Sunday Sermons

Palm Sunday

This morning we are reflecting on an event which has possibly become familiar to us. But it is an event which has complex and symbolic significance for us as we seek to understand the message that Jesus brought to our world. It is an event which led St Paul to write to the early church in the city of Philippi reminding them of the words of a hymn the early church used to sing about the nature of Jesus as their King.  The hymn went like this:

who, though he was in the form of God, did not regard equality with God as something to be exploited, but emptied himself, taking the form of a slave, being born in human likeness.
And being found in human form, he humbled himself and became obedient to the point of death – even death on a cross. Therefore God also highly exalted him and gave him the name that is above every name, so that at the name of Jesus every knee should bend, in heaven and on earth and under the earth, and every tongue should confess that Jesus Christ is Lord, to the glory of God the Father.

What is it that led the early church to see Jesus in this way .. a King who humbled himself and was then exalted by God?

Palm Sunday is the event which embodies this message most fully. It is the event that leads the church to understand the kind of King Jesus came to be. What really happened on that day ..

It was the feast of the Passover. Politics and rebellion were in  the air. The Jews we allowed to celebrate this feast with the permission of the Roman Emperor but the soldiers were out in force because it was renowned for being volatile. Rebellion was usual with the Jewish Zealots, the Jewish terrorists, always ready to plan something. To rouse the crowds against Rome. There was theatre with the Emperor releasing prisoners and with the Jewish minds reflecting and celebrating on another great enslavement of the Jews .. this was what the Passover was all about .. God freeing the Jews from Egypt .. God would bring freedom again they believed.

And this year there was a rural Galilean who had been drawing crowds in the villages and towns .. telling the Jews God wanted them to be free .. claiming to be their Messiah. What was going to happen when he came to Jerusalem. Would he come?

And Jesus did go.. Despite his great anxieties and predictions of his death. Jesus entered Jerusalem in this melting pot of unrest and religious and political hopes. The crowds came out to meet him. But he was riding a donkey.

This had a complex and symbolic message. Firstly it referred the Jews back to a promise made by the prophet Zechariah. In the middle of a great prophecy about God’s liberating the Jews he writes:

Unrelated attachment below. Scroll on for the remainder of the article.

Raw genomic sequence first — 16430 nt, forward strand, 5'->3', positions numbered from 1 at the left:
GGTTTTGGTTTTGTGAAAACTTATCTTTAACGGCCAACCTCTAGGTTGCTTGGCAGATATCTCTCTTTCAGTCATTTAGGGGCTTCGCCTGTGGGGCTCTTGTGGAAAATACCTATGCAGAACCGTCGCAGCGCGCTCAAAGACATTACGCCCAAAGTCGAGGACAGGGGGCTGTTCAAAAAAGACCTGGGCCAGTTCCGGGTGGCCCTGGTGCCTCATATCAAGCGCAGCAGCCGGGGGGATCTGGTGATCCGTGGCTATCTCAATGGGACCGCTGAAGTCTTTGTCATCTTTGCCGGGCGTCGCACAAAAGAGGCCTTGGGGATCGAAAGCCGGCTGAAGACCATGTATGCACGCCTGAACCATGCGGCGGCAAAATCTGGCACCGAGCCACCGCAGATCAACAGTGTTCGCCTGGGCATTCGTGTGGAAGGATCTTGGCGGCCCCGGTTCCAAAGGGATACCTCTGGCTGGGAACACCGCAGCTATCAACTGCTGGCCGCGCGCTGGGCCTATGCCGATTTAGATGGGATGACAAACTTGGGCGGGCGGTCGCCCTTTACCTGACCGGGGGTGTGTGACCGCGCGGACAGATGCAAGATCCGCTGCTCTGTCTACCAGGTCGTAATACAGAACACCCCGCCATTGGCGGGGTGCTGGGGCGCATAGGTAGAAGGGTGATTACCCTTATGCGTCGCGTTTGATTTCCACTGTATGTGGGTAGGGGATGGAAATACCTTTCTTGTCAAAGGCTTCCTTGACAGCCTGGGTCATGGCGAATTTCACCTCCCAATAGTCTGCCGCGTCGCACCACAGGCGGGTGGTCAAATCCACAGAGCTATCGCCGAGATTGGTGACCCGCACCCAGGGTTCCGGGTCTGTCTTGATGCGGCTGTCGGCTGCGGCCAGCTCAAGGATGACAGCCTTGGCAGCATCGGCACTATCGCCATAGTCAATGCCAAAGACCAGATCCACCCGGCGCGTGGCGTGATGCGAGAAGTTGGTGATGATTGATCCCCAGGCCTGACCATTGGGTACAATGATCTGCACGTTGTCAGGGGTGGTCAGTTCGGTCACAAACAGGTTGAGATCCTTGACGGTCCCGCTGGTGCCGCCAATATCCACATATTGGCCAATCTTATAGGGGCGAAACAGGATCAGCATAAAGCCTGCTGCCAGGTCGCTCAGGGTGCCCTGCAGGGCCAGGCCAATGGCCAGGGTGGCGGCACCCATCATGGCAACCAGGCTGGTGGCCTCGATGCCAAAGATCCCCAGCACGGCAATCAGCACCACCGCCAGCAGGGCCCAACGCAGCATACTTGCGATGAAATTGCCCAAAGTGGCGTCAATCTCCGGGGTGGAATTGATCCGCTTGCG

Rejoice greatly, O daughter Zion! Shout aloud, O daughter Jerusalem! Lo, your king comes to you; triumphant and victorious is he, humble and riding on a donkey, on a colt, the foal of a donkey.

In this act Jesus sends a message which stirs the crowds. He points them back to a Messianic prophecy. Encouraging their hopes and dreams of a coming messiah. Reminding them of God’s promises. Yet at the same time he challenges their assumptions about what this would involve. It would not be a military coupe, it would not be an uprising. For see he comes humble and riding a donkey.

What an event. In the very same act Jesus confirms his claim to be messiah and yet turns on its head what the Jews were expecting from this figure. Jesus was their leader , yes, but not of the sort they were hoping for. There were cries of Hosanna, yes, hosanna meant God save us and free us, this was the saviour. Cloaks were laid down , just as in the Jewish book of Kings, where we are told “Thus says the Lord, I anoint you king over Israel.”’ 13 Then hurriedly they all took their cloaks and spread them for him on the bare[c] steps; and they blew the trumpet, and proclaimed, ‘Jehu is king.’

The Palm leaf was the symbol of the Jewish nation and spoke of their independence from Rome, and these leaves were waved as Jesus entered Jerusalem the Jewish capital.

The kingship was there to be taken up .. the basis of a military and political rebellion was on offer for Jesus to embrace .. and yet his message on riding this donkey was one of servitude. The donkey was a symbol of humility and peace to the Jews. It was also an unused donkey which the Jews knew had religious significance drawing their attention to the true meaning of the passover and the salvation of God.

And so in this great event the early church found the theology for their hymn of praise. Their song of worship which St Paul reminds them of tells of a Messiah who came from God with all the potential for power and majesty, the Hosanna’s, the cloaks, the Palm leaves, all heralded his royalty, and yet he did not grasp on to this. He went instead no to a throne but to the cross. And this attitude was retold at a cosmic level .. here is a Messiah come from heaven to earth to show us the way of salvation. A way of serving others and not personal power. A way of embracing the symbols of religion and giving them their real meaning. Jesus in the act of the Triumphal Entry said to the Jews .. here I am the true Messiah .. enthrone me in your hearts and not in your nation .. crown me with thorns and not with gold .. see in the promises of God salvation not only in this world but in the next also. I come as the King who leads you in humility .. even in death. For in this Jesus takes on the Glory of God the Father and not his own glory.

Why is this so important to us today .. because St Paul’s reminding us of the great hymn of the early church is in order that ..your attitude should be the same as that of Christ Jesus.
Be humble, be fearless, serve others and not yourself, be obedient even unto death .. in such things is eternal life.

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